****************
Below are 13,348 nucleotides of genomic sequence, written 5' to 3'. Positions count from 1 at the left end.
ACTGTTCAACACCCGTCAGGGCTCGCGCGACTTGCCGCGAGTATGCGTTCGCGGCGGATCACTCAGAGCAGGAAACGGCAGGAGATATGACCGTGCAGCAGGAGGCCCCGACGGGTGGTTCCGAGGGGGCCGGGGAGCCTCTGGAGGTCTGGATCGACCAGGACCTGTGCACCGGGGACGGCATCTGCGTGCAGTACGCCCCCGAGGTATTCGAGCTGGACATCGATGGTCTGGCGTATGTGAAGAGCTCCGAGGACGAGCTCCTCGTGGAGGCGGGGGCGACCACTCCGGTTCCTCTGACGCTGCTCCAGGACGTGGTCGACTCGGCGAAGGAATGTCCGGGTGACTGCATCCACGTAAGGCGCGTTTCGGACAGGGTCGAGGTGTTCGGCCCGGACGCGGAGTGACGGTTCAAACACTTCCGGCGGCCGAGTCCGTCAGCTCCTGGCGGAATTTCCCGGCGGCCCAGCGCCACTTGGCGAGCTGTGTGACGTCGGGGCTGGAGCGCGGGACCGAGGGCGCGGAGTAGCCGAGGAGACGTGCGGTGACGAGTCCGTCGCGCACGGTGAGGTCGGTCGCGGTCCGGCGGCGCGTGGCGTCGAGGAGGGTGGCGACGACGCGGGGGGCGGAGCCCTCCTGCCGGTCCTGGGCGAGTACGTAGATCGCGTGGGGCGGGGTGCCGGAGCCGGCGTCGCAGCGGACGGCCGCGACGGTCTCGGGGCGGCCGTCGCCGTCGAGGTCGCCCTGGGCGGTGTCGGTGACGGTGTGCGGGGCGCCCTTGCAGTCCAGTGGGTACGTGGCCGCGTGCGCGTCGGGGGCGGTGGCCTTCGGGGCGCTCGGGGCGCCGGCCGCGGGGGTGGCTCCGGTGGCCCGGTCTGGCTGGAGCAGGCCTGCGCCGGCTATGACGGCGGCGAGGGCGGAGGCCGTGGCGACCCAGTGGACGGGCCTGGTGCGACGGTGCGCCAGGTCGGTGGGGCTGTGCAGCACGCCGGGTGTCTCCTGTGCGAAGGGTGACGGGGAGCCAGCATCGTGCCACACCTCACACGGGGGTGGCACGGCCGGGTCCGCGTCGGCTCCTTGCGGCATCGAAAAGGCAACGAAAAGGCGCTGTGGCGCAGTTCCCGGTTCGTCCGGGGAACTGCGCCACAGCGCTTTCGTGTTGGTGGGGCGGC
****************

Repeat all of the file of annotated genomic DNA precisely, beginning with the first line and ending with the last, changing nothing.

Below are 13,348 nucleotides of genomic sequence, written 5' to 3'. Positions count from 1 at the left end.
ACTGTTCAACACCCGTCAGGGCTCGCGCGACTTGCCGCGAGTATGCGTTCGCGGCGGATCACTCAGAGCAGGAAACGGCAGGAGATATGACCGTGCAGCAGGAGGCCCCGACGGGTGGTTCCGAGGGGGCCGGGGAGCCTCTGGAGGTCTGGATCGACCAGGACCTGTGCACCGGGGACGGCATCTGCGTGCAGTACGCCCCCGAGGTATTCGAGCTGGACATCGATGGTCTGGCGTATGTGAAGAGCTCCGAGGACGAGCTCCTCGTGGAGGCGGGGGCGACCACTCCGGTTCCTCTGACGCTGCTCCAGGACGTGGTCGACTCGGCGAAGGAATGTCCGGGTGACTGCATCCACGTAAGGCGCGTTTCGGACAGGGTCGAGGTGTTCGGCCCGGACGCGGAGTGACGGTTCAAACACTTCCGGCGGCCGAGTCCGTCAGCTCCTGGCGGAATTTCCCGGCGGCCCAGCGCCACTTGGCGAGCTGTGTGACGTCGGGGCTGGAGCGCGGGACCGAGGGCGCGGAGTAGCCGAGGAGACGTGCGGTGACGAGTCCGTCGCGCACGGTGAGGTCGGTCGCGGTCCGGCGGCGCGTGGCGTCGAGGAGGGTGGCGACGACGCGGGGGGCGGAGCCCTCCTGCCGGTCCTGGGCGAGTACGTAGATCGCGTGGGGCGGGGTGCCGGAGCCGGCGTCGCAGCGGACGGCCGCGACGGTCTCGGGGCGGCCGTCGCCGTCGAGGTCGCCCTGGGCGGTGTCGGTGACGGTGTGCGGGGCGCCCTTGCAGTCCAGTGGGTACGTGGCCGCGTGCGCGTCGGGGGCGGTGGCCTTCGGGGCGCTCGGGGCGCCGGCCGCGGGGGTGGCTCCGGTGGCCCGGTCTGGCTGGAGCAGGCCTGCGCCGGCTATGACGGCGGCGAGGGCGGAGGCCGTGGCGACCCAGTGGACGGGCCTGGTGCGACGGTGCGCCAGGTCGGTGGGGCTGTGCAGCACGCCGGGTGTCTCCTGTGCGAAGGGTGACGGGGAGCCAGCATCGTGCCACACCTCACACGGGGGTGGCACGGCCGGGTCCGCGTCGGCTCCTTGCGGCATCGAAAAGGCAACGAAAAGGCGCTGTGGCGCAGTTCCCGGTTCGTCCGGGGAACTGCGCCACAGCGCTTTCGTGTTGGTGGGGCGGC